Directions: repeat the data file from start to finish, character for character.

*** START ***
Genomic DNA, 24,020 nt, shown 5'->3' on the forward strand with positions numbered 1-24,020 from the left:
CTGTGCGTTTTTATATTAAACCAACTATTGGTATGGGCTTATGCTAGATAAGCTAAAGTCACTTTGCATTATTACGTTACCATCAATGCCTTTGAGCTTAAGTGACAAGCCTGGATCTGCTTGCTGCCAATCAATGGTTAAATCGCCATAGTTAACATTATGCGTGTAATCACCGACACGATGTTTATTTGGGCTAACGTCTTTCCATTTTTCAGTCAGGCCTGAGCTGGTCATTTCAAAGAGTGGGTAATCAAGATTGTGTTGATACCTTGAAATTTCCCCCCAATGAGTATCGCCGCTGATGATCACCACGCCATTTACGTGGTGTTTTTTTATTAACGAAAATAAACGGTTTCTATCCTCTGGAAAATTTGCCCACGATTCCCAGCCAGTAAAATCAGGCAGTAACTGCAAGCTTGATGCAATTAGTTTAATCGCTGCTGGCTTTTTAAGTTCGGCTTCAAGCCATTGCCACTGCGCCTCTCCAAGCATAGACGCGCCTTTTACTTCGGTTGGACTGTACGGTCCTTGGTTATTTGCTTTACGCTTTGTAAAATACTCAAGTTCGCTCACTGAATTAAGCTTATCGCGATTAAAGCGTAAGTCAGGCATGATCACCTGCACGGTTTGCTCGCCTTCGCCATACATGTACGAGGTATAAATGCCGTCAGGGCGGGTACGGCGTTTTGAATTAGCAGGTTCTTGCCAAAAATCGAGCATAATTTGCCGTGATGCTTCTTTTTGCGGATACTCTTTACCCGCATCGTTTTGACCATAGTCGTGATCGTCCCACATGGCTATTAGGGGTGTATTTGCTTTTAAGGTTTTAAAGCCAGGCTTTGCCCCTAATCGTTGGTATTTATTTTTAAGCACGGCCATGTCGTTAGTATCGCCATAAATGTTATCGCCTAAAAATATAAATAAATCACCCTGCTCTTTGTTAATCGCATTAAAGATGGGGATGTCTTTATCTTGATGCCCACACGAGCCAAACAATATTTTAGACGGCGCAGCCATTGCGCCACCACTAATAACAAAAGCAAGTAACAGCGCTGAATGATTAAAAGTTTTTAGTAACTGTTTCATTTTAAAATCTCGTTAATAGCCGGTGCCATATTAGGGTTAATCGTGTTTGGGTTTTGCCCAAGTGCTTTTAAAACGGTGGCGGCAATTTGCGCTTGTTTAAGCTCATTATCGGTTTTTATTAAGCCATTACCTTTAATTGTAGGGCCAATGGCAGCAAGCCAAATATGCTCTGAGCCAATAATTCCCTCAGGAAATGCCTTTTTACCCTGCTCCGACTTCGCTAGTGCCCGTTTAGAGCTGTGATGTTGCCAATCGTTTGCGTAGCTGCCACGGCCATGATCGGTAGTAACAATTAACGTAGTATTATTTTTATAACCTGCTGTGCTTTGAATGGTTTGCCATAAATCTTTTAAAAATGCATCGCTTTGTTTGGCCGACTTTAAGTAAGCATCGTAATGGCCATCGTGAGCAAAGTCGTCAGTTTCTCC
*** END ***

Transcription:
Genomic DNA, 24,020 nt, shown 5'->3' on the forward strand with positions numbered 1-24,020 from the left:
CTGTGCGTTTTTATATTAAACCAACTATTGGTATGGGCTTATGCTAGATAAGCTAAAGTCACTTTGCATTATTACGTTACCATCAATGCCTTTGAGCTTAAGTGACAAGCCTGGATCTGCTTGCTGCCAATCAATGGTTAAATCGCCATAGTTAACATTATGCGTGTAATCACCGACACGATGTTTATTTGGGCTAACGTCTTTCCATTTTTCAGTCAGGCCTGAGCTGGTCATTTCAAAGAGTGGGTAATCAAGATTGTGTTGATACCTTGAAATTTCCCCCCAATGAGTATCGCCGCTGATGATCACCACGCCATTTACGTGGTGTTTTTTTATTAACGAAAATAAACGGTTTCTATCCTCTGGAAAATTTGCCCACGATTCCCAGCCAGTAAAATCAGGCAGTAACTGCAAGCTTGATGCAATTAGTTTAATCGCTGCTGGCTTTTTAAGTTCGGCTTCAAGCCATTGCCACTGCGCCTCTCCAAGCATAGACGCGCCTTTTACTTCGGTTGGACTGTACGGTCCTTGGTTATTTGCTTTACGCTTTGTAAAATACTCAAGTTCGCTCACTGAATTAAGCTTATCGCGATTAAAGCGTAAGTCAGGCATGATCACCTGCACGGTTTGCTCGCCTTCGCCATACATGTACGAGGTATAAATGCCGTCAGGGCGGGTACGGCGTTTTGAATTAGCAGGTTCTTGCCAAAAATCGAGCATAATTTGCCGTGATGCTTCTTTTTGCGGATACTCTTTACCCGCATCGTTTTGACCATAGTCGTGATCGTCCCACATGGCTATTAGGGGTGTATTTGCTTTTAAGGTTTTAAAGCCAGGCTTTGCCCCTAATCGTTGGTATTTATTTTTAAGCACGGCCATGTCGTTAGTATCGCCATAAATGTTATCGCCTAAAAATATAAATAAATCACCCTGCTCTTTGTTAATCGCATTAAAGATGGGGATGTCTTTATCTTGATGCCCACACGAGCCAAACAATATTTTAGACGGCGCAGCCATTGCGCCACCACTAATAACAAAAGCAAGTAACAGCGCTGAATGATTAAAAGTTTTTAGTAACTGTTTCATTTTAAAATCTCGTTAATAGCCGGTGCCATATTAGGGTTAATCGTGTTTGGGTTTTGCCCAAGTGCTTTTAAAACGGTGGCGGCAATTTGCGCTTGTTTAAGCTCATTATCGGTTTTTATTAAGCCATTACCTTTAATTGTAGGGCCAATGGCAGCAAGCCAAATATGCTCTGAGCCAATAATTCCCTCAGGAAATGCCTTTTTACCCTGCTCCGACTTCGCTAGTGCCCGTTTAGAGCTGTGATGTTGCCAATCGTTTGCGTAGCTGCCACGGCCATGATCGGTAGTAACAATTAACGTAGTATTATTTTTATAACCTGCTGTGCTTTGAATGGTTTGCCATAAATCTTTTAAAAATGCATCGCTTTGTTTGGCCGACTTTAAGTAAGCATCGTAATGGCCATCGTGAGCAAAGTCGTCAGTTTCTCC